1) Trying to convince Bella to use the unusually forceful, insanely loud, unpredictable automatic flush toilets. Hey Disney: YOUR TOILETS ARE FUCKING TERRIFYING FOR CHILDREN.
2) Running while carrying a 40 lb. five-year-old from the bus stops to Cinderella’s Castle in 85 degree heat during the 1:00 parade after waiting 25 minutes for the bus that was supposed to get us to the park well before the 1:00 Princess Lunch that cost way too fucking much to miss, only to find out that it totally wouldn’t have been a big deal if we were a few minutes late.
3) Telling the photographer at the Princess Lunch that yes, by all means, let’s all get in the picture with an incredibly well-put-together woman dressed as Cinderella, so that I’ll always remember that huge sweat mark on my bright yellow t-shirt.
4) Going to the goddamn League of Nations or whatever that bullshit is called at Epcot. Parents of Earth: until your children are over the age of ten, DO NOT TAKE THEM TO THE COUNTRIES IN EPCOT. It’s hot, there’s no shade anywhere except inside the small, cramped, filled-with-tiny-breakables gift shops, and there’s absolutely dick to do for small kids. Visit the rest of Epcot, by all means, but SKIP THE COUNTRIES FOR SWEET BABY JESUS’ SAKE.
5) Discovering that the free wi-fi at the resort absolutely, 100% does not work and getting the verbal equivalent of shrugged shoulders from the front desk staff.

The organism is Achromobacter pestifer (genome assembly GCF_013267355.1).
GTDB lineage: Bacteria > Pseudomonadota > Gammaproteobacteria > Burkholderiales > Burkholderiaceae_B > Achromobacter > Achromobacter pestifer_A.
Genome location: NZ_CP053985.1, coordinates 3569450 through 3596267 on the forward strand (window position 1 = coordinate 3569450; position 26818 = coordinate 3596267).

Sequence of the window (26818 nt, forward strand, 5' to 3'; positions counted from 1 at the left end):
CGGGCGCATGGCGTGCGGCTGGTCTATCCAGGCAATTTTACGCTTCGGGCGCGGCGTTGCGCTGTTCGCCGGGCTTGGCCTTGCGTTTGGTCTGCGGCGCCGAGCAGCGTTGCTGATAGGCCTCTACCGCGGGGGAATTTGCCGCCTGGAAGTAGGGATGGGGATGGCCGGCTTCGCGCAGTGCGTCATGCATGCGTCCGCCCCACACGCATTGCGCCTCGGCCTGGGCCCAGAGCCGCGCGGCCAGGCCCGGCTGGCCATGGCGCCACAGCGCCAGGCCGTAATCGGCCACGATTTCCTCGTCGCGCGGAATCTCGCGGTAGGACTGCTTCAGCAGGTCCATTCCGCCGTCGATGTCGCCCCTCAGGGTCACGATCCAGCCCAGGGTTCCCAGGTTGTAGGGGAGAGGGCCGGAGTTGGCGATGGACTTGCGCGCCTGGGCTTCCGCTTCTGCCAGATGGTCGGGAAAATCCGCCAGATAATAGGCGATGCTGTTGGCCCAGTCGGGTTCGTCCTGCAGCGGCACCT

6) Getting Phaedra and Bella all pumped up to met Tiana and Naveen, only to find out that the Tiana and Naveen handler has decided that, contrary to EVERY OTHER CHARACTER MEETING IN THE PARK, he gets to shut down the line whenever he damn well feels like it, but hey, we’re welcome to hang out and wait TWO HOURS for their next appearance! Not very magical of you, sir.
7) Bella spotting the goddamn mice that she adores near the ceiling in Cinderella’s castle and freaking out because obviously they’re trapped up there and she needs to save them and help them down with MY LADDER! MY LAAAAAAAAAAAADDDDDDDDDDDDD
Highlights from the 75% of the trip that totally made the 25% of the trip worth it:
1) Hearing, “Thank you so much for taking me to Disney World, Mom!” about five thousand times.
2) Watching the little girl that has told me her entire life she wants to go to Disney World and meet the princesses actually play dolls with a real princess.
3) Laughing hysterically with Phaedra as she made the Dumbo ride bounce up and down like a car with hydraulics.
4) Watching Bella dance to pirate rock before the Disney Junior puppet show, and totally not give a shit that she’s the only kid dancing.
5) Phaedra doesn’t speak a lick of Spanish, and those sweet boys at the splash pad didn’t speak a lick of English, but you’d never know it if you had watched them play together.
6) Standing in the Magic Kingdom watching fireworks with my daughter and suddenly realizing that holy shit, I’m in Disney World right now watching fireworks with my daughter and I’ll remember this moment with her forever.
Along with this moment:
and this one:
Oh yeah, and probably this one, too.
75% fun + 80% of your tax refund – 25% annoying bullshit = 100% worth it.
I think. I’m not so great at math.